China has regained the crown for the fastest supercomputer on the planet, according to the semiannual Top500 list, which claims that the Milky Way-2 supercomputer has doubled the performance of the previous leader, the American "Titan" supercomputer, in just six months.
Milky Way-2, also known as "Tianhe-2," clusters together more than 32,000 Intel Xeon microprocessors as well as more than 48,000 Intel Xeon Phi chips, the server equivalent of a graphics coprocessor. All told, the two groups of chips can crunch the equivalent of 33.86 petaflops of performance, about double that of Titan, housed at the Oak Ridge National Laboratory in Tennessee. A "flop" is a floating point operation, one of the basic metrics of a computer performance; a petaflop is a thousand trillion floating point operations.
High powered computing hot rods
Taken as an abstract measurement, Milky Way-2's high-water-mark isn't that significant. But high performance computers are used for a variety of simulations, including long-term predictive models of earthquakes, how a prototype automobile will perform, predicting the impact of climate change, to trying to assess the destructive power of a nuclear weapon. Generally speaking, the additional performance of a supercomputer means more finely detailed calculations, such as modeling individual particles of air as they pass over a windshield.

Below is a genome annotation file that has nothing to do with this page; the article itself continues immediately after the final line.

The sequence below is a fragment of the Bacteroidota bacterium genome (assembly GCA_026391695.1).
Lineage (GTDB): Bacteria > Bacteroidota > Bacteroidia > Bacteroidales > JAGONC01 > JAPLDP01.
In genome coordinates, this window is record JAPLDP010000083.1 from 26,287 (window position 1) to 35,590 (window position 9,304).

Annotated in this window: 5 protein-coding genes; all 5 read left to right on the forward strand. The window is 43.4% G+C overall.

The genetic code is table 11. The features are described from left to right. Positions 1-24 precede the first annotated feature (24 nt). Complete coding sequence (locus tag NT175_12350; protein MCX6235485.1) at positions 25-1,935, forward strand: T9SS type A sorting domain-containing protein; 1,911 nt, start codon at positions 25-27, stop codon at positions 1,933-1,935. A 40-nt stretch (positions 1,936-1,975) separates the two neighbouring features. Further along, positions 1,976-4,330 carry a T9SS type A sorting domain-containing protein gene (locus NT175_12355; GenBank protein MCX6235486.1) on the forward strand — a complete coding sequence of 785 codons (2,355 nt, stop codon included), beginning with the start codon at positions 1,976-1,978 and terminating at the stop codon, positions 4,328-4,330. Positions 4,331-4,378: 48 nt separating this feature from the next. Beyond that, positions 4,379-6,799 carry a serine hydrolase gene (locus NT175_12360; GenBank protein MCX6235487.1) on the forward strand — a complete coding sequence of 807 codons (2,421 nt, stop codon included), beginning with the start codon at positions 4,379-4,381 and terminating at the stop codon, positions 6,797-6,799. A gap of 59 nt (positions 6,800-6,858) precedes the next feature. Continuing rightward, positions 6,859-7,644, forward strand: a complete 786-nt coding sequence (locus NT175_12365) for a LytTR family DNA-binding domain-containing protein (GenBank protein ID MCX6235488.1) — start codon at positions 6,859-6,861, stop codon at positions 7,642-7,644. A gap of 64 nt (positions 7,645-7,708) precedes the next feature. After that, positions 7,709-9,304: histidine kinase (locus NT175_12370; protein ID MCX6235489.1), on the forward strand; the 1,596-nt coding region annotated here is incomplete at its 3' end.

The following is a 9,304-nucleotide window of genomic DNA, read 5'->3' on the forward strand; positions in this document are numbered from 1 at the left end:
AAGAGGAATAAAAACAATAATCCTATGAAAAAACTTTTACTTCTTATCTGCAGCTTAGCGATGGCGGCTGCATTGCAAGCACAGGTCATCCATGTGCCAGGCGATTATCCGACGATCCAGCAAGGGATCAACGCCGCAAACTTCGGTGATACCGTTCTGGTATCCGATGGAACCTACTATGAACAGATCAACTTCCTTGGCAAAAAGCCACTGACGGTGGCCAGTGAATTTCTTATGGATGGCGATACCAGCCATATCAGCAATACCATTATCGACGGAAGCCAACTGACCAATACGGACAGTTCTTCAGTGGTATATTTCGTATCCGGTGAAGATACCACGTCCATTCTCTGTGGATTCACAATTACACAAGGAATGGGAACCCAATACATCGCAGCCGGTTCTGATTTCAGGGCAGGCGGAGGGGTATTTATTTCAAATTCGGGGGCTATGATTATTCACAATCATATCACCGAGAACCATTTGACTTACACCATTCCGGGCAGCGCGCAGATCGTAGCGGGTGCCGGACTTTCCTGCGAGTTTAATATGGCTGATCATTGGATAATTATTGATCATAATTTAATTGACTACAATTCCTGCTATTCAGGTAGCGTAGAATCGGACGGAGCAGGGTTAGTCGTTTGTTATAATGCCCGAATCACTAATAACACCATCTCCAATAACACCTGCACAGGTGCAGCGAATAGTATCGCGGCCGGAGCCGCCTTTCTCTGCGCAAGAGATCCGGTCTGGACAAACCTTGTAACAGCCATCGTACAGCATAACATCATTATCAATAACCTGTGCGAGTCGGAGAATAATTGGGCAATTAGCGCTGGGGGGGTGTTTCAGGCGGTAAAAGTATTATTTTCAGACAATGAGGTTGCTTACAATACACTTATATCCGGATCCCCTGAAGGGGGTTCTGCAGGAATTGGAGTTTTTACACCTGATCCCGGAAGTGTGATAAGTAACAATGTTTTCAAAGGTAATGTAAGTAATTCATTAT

In this sense, HPCs are the Formula One versions of the more prosaic and power-efficient servers driving cloud services at Apple, Google, Microsoft, and others. While they're generally owned by governments and research organizations, corporations are also beginning to invest, such as French oil conglomerate Total's investment in a 2.3 petaflop supercomputer to deduce the best locations to drill for oil.
"To compete, you must compute," said Rajeeb Hadra, vice president of the datacenter and connected systems group at Intel, last week.
"Essentially, high performance computing is becoming the digital laboratory," Hadra added.
The Top500 list is compiled by a group of researchers led by Hans Meuer, which began collecting the fastest 500 commercially available systems in 1993. The list, published in November and June, is measured using a single benchmark, the Linpack benchmark, which has come under fire from some quarters from being out of date. Nevertheless, its proponents say, it represents the best yardstick for comparing performance over time.
The U.S. remains the dominant supercomputer leader, with 253 of the 500 systems on the list. With 65 systems on the list, China ranks second, ahead of Japan, the U.K., France and Germany. Tianhe-2 was originally expected in 2015, analysts said.
JACK DONGARRA, OAK RIDGE NATIONAL LABORATORY. Lights on the Tinghe-2/Milky Way 2 change according to their workload.
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